AT&T’s Postpaid Phone Business Turns The Corner

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AT&T (NYSE:T) published its Q4 2017 results on Wednesday, January 31, reporting a stronger than expected set of results that were driven by the new U.S. tax law and a strong performance from the lucrative postpaid phone business. While quarterly revenues remained essentially flat year-over-year, profitability soared as the company booked a paper profit of about $20 billion in Q4, after revaluing deferred taxes on their books post the U.S. tax overhaul. Below, we take a brief look at the performance of the company’s entertainment and wireless segments.

We have a $42 price estimate for AT&T, which is about 10% ahead of the current market price.

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Postpaid Phone Business Finally Turns The Corner

AT&T’s postpaid phone business finally turned the corner, posting net additions of 329k, ending multiple years of subscriber attrition.  In comparison, the company lost about 67k subscribers in the year-ago period. The net adds were driven by lower customer attrition, a buy one, get one free promotion on the iPhone 8 and strong uptake for unlimited data plans. Postpaid phone churn also came in at record Q4 lows of 0.89%, compared to 0.98% in the year-ago quarter driven by its bundled video offerings. However, per subscriber billings (phone only ARPU plus EIP billings) came under some pressure, declining by about 2% year-over-year to about $68.20, as customers have been increasingly migrating to unlimited plans, which don’t have overage fees. Moreover, customers have also been holding on to smartphones for longer, impacting EIP payments.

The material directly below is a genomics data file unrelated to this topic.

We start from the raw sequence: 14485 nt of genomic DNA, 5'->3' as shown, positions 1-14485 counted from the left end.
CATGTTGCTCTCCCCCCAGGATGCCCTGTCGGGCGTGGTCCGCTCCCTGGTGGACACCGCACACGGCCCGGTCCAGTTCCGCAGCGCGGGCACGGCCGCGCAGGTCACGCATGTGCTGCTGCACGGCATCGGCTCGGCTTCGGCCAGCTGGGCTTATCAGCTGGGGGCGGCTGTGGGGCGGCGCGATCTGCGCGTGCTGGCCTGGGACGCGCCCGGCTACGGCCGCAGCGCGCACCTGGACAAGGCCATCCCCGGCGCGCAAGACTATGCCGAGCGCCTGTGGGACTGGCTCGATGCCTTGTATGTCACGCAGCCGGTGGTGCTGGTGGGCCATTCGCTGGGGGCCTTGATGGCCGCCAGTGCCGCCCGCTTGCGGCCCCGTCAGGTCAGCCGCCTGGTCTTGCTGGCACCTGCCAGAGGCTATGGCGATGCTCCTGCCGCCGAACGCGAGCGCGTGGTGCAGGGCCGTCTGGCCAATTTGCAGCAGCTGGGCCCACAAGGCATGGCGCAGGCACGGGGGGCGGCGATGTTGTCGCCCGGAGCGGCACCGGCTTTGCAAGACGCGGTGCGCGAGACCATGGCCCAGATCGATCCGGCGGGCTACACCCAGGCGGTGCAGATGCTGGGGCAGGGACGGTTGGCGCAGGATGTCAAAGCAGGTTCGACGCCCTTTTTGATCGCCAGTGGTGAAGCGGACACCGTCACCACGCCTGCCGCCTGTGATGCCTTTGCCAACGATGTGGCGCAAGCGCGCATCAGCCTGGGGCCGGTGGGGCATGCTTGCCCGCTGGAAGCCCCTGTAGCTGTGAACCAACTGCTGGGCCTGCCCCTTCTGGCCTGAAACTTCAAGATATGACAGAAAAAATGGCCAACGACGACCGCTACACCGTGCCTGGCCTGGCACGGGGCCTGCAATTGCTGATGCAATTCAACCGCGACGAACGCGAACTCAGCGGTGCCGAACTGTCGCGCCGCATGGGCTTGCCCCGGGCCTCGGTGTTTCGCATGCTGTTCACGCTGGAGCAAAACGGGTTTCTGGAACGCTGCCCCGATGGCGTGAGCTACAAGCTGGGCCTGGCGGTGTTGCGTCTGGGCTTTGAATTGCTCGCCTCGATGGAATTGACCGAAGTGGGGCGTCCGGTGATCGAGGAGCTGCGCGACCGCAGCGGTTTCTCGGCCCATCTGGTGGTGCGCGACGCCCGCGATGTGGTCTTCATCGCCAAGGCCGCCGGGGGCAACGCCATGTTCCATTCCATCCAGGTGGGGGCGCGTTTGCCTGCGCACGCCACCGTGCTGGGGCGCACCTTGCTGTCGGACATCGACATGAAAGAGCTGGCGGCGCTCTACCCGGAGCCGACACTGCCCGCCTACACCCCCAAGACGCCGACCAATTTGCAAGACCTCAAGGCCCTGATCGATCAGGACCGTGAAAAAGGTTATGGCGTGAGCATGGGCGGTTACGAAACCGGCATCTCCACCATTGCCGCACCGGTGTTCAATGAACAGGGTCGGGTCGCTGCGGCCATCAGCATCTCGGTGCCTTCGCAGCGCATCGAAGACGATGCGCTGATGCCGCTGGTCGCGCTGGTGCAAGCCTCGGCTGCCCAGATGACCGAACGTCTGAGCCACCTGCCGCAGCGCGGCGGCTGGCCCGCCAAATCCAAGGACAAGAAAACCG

Postpaid Phone Business Finally Turns The Corner

AT&T’s linear TV business continued to underperform, with the DirecTV satellite product losing 147k subscribers – its third straight quarter of net losses, while the U-Verse IPTV product also lost 60k subscribers, amid headwinds in the pay-TV market. Although AT&T more than offset the declines in the traditional TV business, adding 368k subscribers to its DirecTV Now over-the-top streaming TV service, the service is likely to be a lot less lucrative compared to traditional TV offerings, which posted ARPU of $127 in Q4. The operating margins of the entertainment division are also reflecting this shift, declining by about 190 bps year-over-year to 8.4%. We have created an interactive dashboard outlining the company’s expected EPS for Q1 2018.

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